IMF warns Nigeria on budgetary impact of declining oil revenues

5 Dec 13
The International Monetary fund has told Nigeria that its dwindling oil revenues are affecting its budgetary plans at federal, state and local levels, warning that the country would find it difficult to reduce unemployment and poverty

By Judith Ugwumadu | 5 December 2013

The International Monetary fund has told Nigeria that its dwindling oil revenues are affecting its budgetary plans at federal, state and local levels, warning that the country would find it difficult to reduce unemployment and poverty.

It also noted that, although the outlook for Nigeria’s economy was positive, risks still needed to be managed. Growth is projected to increase to about 7% in 2014, while inflation should remain subdued in the single digits. 

‘Fiscal consolidation is progressing well, and the momentum needs to be preserved through the ongoing election cycle,’ the IMF said.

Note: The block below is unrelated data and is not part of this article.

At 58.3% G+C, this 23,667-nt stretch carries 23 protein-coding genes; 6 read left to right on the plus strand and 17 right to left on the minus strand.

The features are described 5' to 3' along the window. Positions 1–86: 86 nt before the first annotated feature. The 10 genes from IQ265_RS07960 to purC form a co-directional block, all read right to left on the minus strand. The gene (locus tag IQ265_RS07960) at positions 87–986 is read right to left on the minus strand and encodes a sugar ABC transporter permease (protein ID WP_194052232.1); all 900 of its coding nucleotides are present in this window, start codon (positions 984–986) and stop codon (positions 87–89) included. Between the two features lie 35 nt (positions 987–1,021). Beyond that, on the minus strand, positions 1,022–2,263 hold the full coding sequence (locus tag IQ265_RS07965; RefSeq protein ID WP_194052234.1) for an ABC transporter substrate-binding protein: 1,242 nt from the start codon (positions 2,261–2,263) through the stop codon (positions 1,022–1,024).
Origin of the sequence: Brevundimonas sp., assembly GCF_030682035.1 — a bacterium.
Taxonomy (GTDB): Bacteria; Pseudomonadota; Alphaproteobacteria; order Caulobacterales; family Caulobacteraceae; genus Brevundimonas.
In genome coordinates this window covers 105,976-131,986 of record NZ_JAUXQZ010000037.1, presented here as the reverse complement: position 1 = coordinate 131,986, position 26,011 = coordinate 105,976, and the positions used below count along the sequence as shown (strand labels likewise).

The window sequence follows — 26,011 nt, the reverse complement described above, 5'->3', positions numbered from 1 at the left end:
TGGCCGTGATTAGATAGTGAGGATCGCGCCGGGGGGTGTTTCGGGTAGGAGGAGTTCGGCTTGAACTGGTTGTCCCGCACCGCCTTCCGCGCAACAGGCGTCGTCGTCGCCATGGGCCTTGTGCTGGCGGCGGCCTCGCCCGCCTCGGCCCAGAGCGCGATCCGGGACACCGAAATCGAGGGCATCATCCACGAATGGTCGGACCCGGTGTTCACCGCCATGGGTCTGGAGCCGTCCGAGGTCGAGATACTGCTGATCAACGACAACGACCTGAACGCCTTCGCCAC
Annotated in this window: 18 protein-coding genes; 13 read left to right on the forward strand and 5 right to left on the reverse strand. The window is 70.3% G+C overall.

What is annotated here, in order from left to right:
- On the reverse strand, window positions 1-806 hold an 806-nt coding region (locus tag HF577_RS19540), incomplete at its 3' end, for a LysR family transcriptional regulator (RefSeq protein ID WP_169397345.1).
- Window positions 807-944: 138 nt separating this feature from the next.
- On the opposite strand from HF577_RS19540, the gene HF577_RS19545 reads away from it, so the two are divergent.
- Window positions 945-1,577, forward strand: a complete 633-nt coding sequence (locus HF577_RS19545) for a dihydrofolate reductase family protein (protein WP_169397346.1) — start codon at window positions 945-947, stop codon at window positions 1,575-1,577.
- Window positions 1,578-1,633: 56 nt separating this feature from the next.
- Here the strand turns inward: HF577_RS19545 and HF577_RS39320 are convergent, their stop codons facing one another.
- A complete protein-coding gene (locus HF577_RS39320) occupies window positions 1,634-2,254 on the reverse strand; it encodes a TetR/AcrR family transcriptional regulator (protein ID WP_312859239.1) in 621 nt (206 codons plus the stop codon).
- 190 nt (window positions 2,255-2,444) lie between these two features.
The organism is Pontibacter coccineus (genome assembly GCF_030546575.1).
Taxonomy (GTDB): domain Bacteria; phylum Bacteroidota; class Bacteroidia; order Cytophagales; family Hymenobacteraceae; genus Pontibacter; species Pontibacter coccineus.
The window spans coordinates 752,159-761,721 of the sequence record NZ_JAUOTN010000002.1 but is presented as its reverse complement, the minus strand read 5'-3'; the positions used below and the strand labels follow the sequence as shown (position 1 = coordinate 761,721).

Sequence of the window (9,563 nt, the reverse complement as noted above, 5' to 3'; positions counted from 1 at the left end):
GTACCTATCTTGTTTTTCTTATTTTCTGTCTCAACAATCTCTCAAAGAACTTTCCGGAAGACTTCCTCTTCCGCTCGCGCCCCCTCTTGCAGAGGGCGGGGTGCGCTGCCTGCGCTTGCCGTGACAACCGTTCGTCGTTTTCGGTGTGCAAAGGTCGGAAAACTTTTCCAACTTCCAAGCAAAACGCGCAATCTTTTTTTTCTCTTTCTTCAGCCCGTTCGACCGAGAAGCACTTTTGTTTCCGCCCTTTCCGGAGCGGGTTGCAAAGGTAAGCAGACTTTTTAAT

The fund noted that key public financial management reforms were underway in Nigeria, including the implementation of a Treasury Single Account and integrated information management systems. But lower-than-budgeted oil revenues were affecting budgetary plans. 

Subsequently, the IMF has advised Nigeria to ‘rebuild its fiscal buffers to manage oil revenue volatility’. It said the country needed to clamp down on the decline in oil prices and continued theft and losses in oil production, which led to the drawdown from its excess crude account. 

Nigeria should build in a mechanism to protect their revenues any future shocks to the oil trade, said the IMF, adding that an improved financial crisis management capacity and a stable banking system could turn things around. 

‘Moving toward a sustainable non-oil primary deficit path will require resolve in continuing fiscal consolidation, including through resisting procyclical election spending, mobilising non-oil revenue, improving efficiency in the public sector, and strengthening transparency in oil sector governance.’ 

It added that growth in the next decade would depend on the continued implementation of reforms to strengthen institutions, improve efficiency, and prioritise quality infrastructure investments.

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